Celebration of Leigh Star: Her Work and Intellectual Legacy

San Francisco, September 9th-10th, 2011

This NSF-funded workshop will celebrate the contributions of the late Susan "Leigh" Star (1954-2010) to the interdisciplinary field of science and technology studies. The workshop will highlight Star’s intellectual contributions to the study of boundary objects, marginalities and suffering, and infrastructers.

Honoring the Work of
Leigh Star

Star became one of the most influential science studies intellectuals of the last decade. Along with other scholars, her work shifted the research agenda from a bibliometric and Mertonian preoccupation with the social organization of science to a focus on the production of scientific facts.

Drawing from pragmatism and the Chicago school's sociology of work, Star's scholarship highlighted the messy practice of discovering science. Where others conducted ethnographies of the work of laboratory scientists' manipulating tools and data to construct epistemic insights, Star quickly became drawn to the work behind the work: the countless, taken-for-granted and often dismissed practices of assistants, technicians, and students that made scientific breakthroughs possible.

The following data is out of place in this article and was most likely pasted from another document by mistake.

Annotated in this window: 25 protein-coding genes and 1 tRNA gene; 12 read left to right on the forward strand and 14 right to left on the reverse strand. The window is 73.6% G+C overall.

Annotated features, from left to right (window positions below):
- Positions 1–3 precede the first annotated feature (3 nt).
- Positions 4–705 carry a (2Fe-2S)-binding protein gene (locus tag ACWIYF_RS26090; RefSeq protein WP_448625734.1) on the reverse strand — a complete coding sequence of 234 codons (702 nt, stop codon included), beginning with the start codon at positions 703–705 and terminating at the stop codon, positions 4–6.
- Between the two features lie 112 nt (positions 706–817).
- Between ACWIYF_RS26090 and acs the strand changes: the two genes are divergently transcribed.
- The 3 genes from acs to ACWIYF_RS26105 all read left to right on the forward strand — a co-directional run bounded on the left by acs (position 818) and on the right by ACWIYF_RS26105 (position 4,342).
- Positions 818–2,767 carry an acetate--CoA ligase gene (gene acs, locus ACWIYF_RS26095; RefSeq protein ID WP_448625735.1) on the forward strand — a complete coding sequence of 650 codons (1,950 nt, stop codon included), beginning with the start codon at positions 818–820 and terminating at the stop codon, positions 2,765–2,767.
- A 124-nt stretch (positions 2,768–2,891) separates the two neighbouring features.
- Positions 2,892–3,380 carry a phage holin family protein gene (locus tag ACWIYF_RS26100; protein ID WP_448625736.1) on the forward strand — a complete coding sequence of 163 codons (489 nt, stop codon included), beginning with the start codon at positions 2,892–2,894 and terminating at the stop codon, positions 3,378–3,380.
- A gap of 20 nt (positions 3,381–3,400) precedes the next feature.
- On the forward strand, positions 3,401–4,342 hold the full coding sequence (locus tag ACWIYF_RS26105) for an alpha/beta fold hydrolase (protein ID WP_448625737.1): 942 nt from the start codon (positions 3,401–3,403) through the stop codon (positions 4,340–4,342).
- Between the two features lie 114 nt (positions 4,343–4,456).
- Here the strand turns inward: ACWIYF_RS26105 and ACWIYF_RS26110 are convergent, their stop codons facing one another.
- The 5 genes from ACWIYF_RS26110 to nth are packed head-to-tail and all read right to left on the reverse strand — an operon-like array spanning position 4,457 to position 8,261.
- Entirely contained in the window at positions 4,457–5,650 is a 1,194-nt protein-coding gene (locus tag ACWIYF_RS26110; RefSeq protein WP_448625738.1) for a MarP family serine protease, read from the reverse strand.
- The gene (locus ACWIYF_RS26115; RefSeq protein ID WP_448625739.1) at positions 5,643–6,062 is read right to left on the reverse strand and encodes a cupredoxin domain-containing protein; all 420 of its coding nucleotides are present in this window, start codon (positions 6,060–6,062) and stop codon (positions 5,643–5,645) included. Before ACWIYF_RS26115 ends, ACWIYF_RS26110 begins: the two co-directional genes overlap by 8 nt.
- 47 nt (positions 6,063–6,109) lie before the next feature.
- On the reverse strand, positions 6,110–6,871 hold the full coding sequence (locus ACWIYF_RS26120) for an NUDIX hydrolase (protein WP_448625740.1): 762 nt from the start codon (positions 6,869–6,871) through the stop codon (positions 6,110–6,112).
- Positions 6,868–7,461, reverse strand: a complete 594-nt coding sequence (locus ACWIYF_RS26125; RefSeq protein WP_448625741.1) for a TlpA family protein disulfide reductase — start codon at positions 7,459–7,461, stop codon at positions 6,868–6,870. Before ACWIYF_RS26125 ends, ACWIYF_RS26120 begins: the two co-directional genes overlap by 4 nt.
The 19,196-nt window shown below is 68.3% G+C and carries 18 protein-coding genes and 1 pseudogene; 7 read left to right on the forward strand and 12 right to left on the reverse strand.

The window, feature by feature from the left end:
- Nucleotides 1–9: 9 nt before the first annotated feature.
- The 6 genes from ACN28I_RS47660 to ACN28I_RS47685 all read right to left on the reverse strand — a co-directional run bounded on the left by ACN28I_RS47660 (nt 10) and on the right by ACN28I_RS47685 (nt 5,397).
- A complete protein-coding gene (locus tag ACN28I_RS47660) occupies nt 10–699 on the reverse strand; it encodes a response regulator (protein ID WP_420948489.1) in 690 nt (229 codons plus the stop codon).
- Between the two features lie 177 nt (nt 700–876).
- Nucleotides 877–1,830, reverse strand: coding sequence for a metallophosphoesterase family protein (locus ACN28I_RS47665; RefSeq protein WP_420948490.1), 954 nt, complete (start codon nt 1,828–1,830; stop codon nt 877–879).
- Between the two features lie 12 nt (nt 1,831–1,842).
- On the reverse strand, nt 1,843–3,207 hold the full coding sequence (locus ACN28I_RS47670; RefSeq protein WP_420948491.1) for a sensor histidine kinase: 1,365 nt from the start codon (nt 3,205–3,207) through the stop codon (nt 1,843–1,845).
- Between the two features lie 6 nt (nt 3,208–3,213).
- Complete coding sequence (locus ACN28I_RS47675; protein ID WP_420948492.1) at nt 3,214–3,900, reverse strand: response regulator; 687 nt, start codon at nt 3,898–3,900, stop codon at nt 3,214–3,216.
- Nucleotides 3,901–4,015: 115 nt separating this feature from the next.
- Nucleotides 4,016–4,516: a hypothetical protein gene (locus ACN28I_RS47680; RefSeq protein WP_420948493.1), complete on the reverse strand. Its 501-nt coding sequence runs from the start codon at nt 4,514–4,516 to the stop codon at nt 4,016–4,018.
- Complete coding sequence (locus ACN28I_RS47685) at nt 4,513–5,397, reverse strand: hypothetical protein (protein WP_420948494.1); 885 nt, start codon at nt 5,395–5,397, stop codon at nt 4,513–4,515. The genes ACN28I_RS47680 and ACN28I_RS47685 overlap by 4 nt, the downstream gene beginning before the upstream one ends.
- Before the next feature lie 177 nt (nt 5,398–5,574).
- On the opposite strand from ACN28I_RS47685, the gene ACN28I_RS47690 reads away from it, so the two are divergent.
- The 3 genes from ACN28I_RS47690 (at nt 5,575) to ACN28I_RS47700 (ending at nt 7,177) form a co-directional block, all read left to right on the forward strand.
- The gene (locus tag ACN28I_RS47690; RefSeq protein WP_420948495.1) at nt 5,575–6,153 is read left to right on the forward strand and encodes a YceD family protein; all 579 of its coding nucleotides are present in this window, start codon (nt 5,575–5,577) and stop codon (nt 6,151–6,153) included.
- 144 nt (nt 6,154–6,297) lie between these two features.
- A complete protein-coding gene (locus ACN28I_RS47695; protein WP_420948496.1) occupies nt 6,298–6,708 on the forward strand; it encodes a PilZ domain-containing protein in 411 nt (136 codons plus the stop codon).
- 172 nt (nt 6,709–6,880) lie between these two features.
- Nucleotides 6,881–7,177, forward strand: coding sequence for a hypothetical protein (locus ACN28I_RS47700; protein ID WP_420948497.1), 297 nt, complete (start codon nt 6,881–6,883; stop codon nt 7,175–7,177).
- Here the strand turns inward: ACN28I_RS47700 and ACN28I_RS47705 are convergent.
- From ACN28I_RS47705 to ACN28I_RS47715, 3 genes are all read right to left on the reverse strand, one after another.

One of her goals was to restore agency to scientific work by examining who did the actual work and who received credit for that work. Digging even deeper into the conditions that make science possible, Star foregrounded the infrastructure of classifications, technologies, paperwork, and regulations that constrained and constituted scientific work. She aimed for a radical symmetry in her work: not only evaluating the winners and losers of science evenhandedly but examining the lives of those caught up against their will in the new globalizing technoscientific regimes.